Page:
F-Stop Magazine: How did you first become involved in photography and what led to you working in this medium as an artist?
Stanislava Novgorodtseva: Like most photographers, I didn’t start out making my own projects. My first steps in photography were standalone images, portraits of my friends, some landscapes, and then there were commercial pictures and event photo coverage. At some point I realized that I’d reached a dead end and started looking for deeper ways of understanding photography. I started taking courses and attending workshops. A major breakthrough in my work was studying at The School of Modern Photography Docdocdoc where I learned to work with photo series. Photography as a medium gives me a wide range of tools and sometimes a total unpredictability of the process. Whenever I start working on a new project, I never know where it will lead me. It challenges my expectations every time.
F-Stop: The Portfolio 2019 issue of F-Stop Magazine features your project “The Island of Crimea,” can you tell us about this project? What led to this work?
SN: In Crimea I saw the sea for the first time. I was eight, and the sight of big water became one of my brightest childhood memories. The cultural eclecticism of the place and the remnants of ancient civilizations helped my imagination to create the magical image of Crimea. Until 2014, the peninsula had been apolitical to me; the invasion of politics hurt my perception. I felt alienated and disillusioned. In 2018 I decided to come back and capture the changes in my relationship with the place.
F-Stop: Can you discuss your process for making these images, or your creative process more generally?
SN: At first, I just wandered around, trying to formulate the particular area of work for myself. It took me a month to choose a visual language. There were a few key words that helped me: childhood, mythology, absurdity, metaphor, and politics. Nevertheless, I didn’t have a clear understanding of where to find what I was looking for, so I tried to visit as many places as possible, from nursery homes to breakdance classes for teenagers. My day planner was full of events taking place in the town, contacts of various local communities and indigenous ethnic groups. Throughout the whole period of active work on the project, which lasted 8 months, I stayed with local people, and living with them was another important step to understanding the place.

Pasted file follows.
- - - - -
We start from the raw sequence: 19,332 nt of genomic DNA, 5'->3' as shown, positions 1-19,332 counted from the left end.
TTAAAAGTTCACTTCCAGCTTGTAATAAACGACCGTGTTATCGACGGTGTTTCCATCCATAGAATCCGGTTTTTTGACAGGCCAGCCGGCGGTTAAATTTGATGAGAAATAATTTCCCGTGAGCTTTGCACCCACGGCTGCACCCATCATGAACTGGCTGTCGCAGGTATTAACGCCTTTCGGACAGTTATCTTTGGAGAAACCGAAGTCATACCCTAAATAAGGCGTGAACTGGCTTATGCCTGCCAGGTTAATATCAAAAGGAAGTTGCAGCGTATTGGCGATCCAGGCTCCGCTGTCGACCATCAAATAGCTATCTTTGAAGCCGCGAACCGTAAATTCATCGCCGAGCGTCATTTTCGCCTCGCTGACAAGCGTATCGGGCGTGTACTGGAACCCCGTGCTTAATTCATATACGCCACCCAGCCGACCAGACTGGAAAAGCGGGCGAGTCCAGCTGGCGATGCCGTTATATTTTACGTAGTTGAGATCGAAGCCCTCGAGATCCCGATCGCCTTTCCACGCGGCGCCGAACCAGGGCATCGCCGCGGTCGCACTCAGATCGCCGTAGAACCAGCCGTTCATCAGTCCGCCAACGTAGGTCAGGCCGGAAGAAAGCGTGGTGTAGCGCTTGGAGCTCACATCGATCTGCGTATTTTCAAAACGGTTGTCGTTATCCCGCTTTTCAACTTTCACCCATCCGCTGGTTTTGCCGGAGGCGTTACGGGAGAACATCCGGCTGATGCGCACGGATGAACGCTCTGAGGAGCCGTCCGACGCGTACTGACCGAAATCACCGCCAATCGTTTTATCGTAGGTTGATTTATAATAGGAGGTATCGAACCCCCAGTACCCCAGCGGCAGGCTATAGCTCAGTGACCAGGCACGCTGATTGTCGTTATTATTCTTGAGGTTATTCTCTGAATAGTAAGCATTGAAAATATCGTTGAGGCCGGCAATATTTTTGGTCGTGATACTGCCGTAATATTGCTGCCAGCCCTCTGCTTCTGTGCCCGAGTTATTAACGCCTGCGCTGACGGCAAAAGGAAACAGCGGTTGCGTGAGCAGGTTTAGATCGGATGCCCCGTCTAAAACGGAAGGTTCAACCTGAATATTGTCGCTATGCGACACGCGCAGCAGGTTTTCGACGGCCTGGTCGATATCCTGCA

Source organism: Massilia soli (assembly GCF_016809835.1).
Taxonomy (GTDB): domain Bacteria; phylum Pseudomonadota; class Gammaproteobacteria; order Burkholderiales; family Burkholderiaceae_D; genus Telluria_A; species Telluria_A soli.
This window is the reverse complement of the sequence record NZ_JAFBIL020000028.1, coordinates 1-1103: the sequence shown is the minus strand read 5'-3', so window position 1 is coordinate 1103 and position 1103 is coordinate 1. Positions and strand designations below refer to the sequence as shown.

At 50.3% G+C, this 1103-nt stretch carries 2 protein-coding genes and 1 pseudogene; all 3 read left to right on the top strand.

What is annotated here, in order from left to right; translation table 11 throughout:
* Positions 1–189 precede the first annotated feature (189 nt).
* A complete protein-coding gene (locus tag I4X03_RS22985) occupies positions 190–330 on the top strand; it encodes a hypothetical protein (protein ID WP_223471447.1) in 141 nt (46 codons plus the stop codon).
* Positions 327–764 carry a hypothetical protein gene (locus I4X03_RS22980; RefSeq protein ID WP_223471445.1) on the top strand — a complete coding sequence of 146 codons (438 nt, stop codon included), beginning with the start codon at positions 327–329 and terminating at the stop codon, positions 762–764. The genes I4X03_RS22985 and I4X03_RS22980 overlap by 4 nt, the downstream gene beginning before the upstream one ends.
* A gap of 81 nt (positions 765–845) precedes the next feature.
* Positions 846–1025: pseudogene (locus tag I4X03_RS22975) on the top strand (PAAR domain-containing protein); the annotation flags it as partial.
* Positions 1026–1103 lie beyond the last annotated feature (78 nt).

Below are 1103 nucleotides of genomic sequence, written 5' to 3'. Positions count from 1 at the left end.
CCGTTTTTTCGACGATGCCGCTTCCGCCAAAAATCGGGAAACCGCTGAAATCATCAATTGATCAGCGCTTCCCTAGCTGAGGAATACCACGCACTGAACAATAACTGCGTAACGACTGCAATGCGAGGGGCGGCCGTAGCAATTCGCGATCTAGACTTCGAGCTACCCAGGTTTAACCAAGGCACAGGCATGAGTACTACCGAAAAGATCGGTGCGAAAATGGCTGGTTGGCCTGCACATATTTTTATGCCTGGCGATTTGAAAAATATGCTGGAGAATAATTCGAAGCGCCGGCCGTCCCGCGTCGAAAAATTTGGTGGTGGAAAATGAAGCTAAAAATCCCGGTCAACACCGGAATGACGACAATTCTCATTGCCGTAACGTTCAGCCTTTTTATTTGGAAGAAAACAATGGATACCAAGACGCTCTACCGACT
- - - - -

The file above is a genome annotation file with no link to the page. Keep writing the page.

F-Stop: Do you have a favorite image in this series? If so, which one and why is it the image that speaks to you most?
SN: The shot of a woman coming out of water is especially dear to me. It was the first shot to match my visual expectations completely. It was made by accident, too. I saw a woman getting into the sea. It was mid-April, a cold and windy evening. Everyone around was wearing coats while she had nothing but a swimsuit on. I asked for permission to take her portrait, and she agreed. We said our goodbyes and I was about to leave, but decided to take one last photo – and it turned out to be the best of them all.
F-Stop: Are you working on any other projects currently?
SN: At the moment I’m interested in more personal themes: one of them, for instance, is connected to my family. I’m in research mode now, studying the material. The main source of inspiration for me is literature, so I’m searching for ideas first and foremost in books and then I’m looking for references in visual arts. Unlike my Crimea project, where I was an observer and looked for images in everyday life, in my new project I’d like to experiment with staged photography, designing and arranging the images myself.
Also published on Medium.